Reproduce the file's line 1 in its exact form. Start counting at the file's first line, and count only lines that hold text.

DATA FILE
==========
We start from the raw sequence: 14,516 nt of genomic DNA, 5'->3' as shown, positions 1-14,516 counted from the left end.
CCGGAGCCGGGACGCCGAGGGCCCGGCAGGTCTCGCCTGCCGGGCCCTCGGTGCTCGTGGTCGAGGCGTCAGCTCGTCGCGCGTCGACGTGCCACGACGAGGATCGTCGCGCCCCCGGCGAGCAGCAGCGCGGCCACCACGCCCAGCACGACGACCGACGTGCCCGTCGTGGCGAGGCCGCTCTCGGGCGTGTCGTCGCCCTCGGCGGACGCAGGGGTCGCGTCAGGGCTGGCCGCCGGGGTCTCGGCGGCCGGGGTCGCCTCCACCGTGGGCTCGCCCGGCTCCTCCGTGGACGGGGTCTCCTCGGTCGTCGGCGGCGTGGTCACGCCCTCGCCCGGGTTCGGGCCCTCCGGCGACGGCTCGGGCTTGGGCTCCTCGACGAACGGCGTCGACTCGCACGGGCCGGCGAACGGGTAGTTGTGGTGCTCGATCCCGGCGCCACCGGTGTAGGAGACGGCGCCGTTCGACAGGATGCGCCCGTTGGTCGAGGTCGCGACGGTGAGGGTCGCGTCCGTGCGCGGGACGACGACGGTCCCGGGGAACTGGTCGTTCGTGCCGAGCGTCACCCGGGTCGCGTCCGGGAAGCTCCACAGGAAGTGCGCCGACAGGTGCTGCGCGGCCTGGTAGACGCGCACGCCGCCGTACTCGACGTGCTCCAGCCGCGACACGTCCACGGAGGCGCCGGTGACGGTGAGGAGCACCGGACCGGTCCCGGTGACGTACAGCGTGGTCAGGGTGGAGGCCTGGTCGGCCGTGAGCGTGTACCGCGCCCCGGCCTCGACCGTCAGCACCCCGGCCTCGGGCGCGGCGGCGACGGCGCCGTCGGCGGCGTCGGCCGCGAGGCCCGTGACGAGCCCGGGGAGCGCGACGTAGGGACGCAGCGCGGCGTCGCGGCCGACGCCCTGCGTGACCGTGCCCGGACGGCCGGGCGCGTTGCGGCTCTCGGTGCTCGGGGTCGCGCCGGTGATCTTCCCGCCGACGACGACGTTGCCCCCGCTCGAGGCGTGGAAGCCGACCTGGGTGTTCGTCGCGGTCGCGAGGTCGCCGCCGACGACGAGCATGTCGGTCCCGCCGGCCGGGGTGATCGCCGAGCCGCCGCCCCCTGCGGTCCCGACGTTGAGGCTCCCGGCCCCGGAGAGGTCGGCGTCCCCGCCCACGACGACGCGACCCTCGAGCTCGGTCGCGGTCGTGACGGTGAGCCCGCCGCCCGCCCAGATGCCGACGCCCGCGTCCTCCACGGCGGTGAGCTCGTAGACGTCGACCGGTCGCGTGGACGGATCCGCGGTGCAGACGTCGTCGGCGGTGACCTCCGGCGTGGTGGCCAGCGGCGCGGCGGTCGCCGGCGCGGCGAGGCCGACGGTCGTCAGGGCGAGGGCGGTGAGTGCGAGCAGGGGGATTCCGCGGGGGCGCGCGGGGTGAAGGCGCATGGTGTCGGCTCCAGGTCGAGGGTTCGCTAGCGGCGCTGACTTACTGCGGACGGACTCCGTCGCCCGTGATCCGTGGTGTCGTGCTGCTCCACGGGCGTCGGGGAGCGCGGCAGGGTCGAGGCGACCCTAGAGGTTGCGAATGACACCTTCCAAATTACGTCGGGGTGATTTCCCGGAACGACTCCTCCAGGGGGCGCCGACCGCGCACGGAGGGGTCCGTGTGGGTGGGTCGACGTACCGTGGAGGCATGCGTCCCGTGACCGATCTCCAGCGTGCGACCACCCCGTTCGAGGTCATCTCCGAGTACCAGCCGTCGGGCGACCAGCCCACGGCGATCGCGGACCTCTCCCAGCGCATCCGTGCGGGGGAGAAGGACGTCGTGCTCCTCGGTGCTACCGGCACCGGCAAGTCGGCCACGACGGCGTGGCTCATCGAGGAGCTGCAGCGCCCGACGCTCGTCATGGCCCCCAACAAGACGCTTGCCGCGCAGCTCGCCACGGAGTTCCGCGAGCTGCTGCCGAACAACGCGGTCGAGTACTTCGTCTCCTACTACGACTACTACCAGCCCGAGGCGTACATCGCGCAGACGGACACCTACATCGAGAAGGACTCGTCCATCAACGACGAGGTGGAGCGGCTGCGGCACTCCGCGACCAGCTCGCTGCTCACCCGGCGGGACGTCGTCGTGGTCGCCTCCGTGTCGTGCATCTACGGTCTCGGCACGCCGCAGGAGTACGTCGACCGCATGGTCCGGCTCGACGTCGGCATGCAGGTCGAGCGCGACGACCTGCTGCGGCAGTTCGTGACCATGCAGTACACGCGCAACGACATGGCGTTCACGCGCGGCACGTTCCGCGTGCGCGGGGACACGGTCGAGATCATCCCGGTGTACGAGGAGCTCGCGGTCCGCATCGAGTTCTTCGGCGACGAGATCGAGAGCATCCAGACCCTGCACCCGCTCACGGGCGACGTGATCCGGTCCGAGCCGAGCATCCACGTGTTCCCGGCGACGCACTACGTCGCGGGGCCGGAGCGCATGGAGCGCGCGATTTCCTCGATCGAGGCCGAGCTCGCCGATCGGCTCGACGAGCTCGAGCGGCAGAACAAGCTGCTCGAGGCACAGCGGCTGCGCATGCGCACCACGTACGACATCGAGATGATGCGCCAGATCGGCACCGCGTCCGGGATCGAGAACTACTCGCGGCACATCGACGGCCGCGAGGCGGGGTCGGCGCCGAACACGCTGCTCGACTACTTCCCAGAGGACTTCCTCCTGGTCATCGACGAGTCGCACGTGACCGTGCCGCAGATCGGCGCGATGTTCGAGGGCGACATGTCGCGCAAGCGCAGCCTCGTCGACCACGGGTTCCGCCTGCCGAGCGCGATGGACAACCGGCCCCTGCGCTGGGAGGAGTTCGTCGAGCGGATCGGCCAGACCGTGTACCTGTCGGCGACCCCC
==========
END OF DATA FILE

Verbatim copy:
We start from the raw sequence: 14,516 nt of genomic DNA, 5'->3' as shown, positions 1-14,516 counted from the left end.